Kelsey D. Atherton
at 11:28 AM Feb 12 2016
DARPA
Drones // 

DARPA is the Pentagon's future-looking technology projects wing, and it's also the world's foremost source of bad pun acronyms for military machines. Even if the President is turning down Death Stars, there's still plenty more of the future to mine for upcoming wars. At a media roundtable in northern Virginia yesterday, DARPA director Dr. Arati Prabhakar and deputy director Dr. Steve Walker gave a glimpse of something new and strange: on April 7th, they'll be christening a new ship that's 132 feet long and features an onboard crew of exactly zero people.

Sarah Fecht
at 11:28 AM Feb 12 2016
Paper Magazine/Photoshopped by Popular Science

Scientists have finally detected a phenomenon predicted by Einstein 100 years ago, and the news is exploding across Twitter and Facebook.

Sarah Fecht
at 11:28 AM Feb 12 2016
Sketchfab

Einstein was right. A hundred years ago, he predicted that really big objects in space can create ripples in the fabric of space-time. Today, scientists announced that these gravitational waves have been detected directly for the first time.

Chad Hanna / The Conversation
at 11:28 AM Feb 12 2016
SXS, CC BY-ND

The best thing about a day in my life on the lookout for gravitational waves is that I never know when it will begin.

Jason Lederman
at 11:28 AM Feb 12 2016

On Thursday, the scientists at LIGO announced they'd officially found gravitational waves. This truly is a remarkable discovery, and confirms the final piece of Einstein's general theory of relativity. Read more about the announcement, and what it means for science, here. And check out our gravitational waves explainer for more background on this scientific phenomenon.

Mary Beth Griggs
at 11:28 AM Feb 12 2016

The band Ok Go is renowned for its amazing music videos, and today's glorious video for its song, "Upside Down and Inside Out" is no exception. The band takes to the sky, experiencing weightlessness in the belly of a jet. And of course, no Ok Go video would be the same without the amazing props, from paint-filled balloons to piñatas, and even ball-filled suitcases.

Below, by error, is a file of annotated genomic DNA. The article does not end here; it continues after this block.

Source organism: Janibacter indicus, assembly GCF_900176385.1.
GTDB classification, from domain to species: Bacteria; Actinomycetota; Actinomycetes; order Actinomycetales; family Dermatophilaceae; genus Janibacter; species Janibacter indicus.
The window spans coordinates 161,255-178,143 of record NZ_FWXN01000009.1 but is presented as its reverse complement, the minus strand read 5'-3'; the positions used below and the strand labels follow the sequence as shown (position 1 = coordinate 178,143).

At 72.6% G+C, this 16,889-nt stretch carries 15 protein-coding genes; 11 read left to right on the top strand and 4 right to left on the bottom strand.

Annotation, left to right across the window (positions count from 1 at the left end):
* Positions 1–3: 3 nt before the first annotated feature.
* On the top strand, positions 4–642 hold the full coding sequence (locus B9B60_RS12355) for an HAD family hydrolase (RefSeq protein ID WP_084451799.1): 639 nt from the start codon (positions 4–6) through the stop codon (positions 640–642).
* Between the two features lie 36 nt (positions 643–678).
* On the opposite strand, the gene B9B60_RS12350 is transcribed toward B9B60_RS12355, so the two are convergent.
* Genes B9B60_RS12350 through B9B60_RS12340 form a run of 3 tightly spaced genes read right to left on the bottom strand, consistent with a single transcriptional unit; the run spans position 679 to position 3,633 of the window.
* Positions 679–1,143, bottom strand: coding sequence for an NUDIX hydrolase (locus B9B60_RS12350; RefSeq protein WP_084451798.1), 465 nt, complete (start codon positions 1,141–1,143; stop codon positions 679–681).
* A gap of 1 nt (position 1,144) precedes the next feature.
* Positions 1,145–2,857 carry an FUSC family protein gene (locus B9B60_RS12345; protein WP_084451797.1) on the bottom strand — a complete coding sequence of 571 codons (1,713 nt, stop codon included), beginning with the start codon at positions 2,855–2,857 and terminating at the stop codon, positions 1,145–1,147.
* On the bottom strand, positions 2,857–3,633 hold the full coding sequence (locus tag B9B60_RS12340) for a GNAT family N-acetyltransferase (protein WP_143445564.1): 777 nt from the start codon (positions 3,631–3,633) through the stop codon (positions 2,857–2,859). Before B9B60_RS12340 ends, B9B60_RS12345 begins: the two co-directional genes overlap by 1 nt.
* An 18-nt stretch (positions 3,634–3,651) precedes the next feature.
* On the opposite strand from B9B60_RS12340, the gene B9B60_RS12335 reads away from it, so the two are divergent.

Carl Franzen
at 11:27 AM Feb 12 2016
SXS, CC BY-ND

"Chirp!" That's the sound of the long-sought gravitational waves, ripples in the fabric of spacetime, according to an announcement today from scientists working on the Laser Interferometer Gravitational-Wave Observatory (LIGO) experiment.

Alexandra Ossola
at 11:27 AM Feb 12 2016

Despite efforts to make it something people actually want to use, the condom hasn't changed much in the past few decades. Now researchers in Australia have discovered a compound derived from wild grasses that can make latex condoms significantly thinner that are just as strong and flexible, according to a press release from the University of Queensland and reported by Gizmodo.

Sophie Bushwick
at 11:27 AM Feb 12 2016
R. Hurt - Caltech/JPL

For months, the science world has been buzzing about the rumor that gravitational waves, the ripples in spacetime that Einstein predicted a hundred years ago, have finally been detected. Today, at press conferences all over the world, researchers at the Laser Interferometer Gravitational-Wave Observatory (LIGO) confirmed that the hype is true.

Xavier Harding
at 11:27 AM Feb 12 2016
Games For Change
Gaming // 

Learning to code is increasingly becoming an important part of education in the 21st century. Knowing the basics of code is nearly as important in the world of the web as knowing one's ABC's. But in the world we live in, new apps and games release constantly—there's almost no time for teachers to keep students current while simultaneously teaching old, but necessary, lessons. That's what Games For Change hopes to address.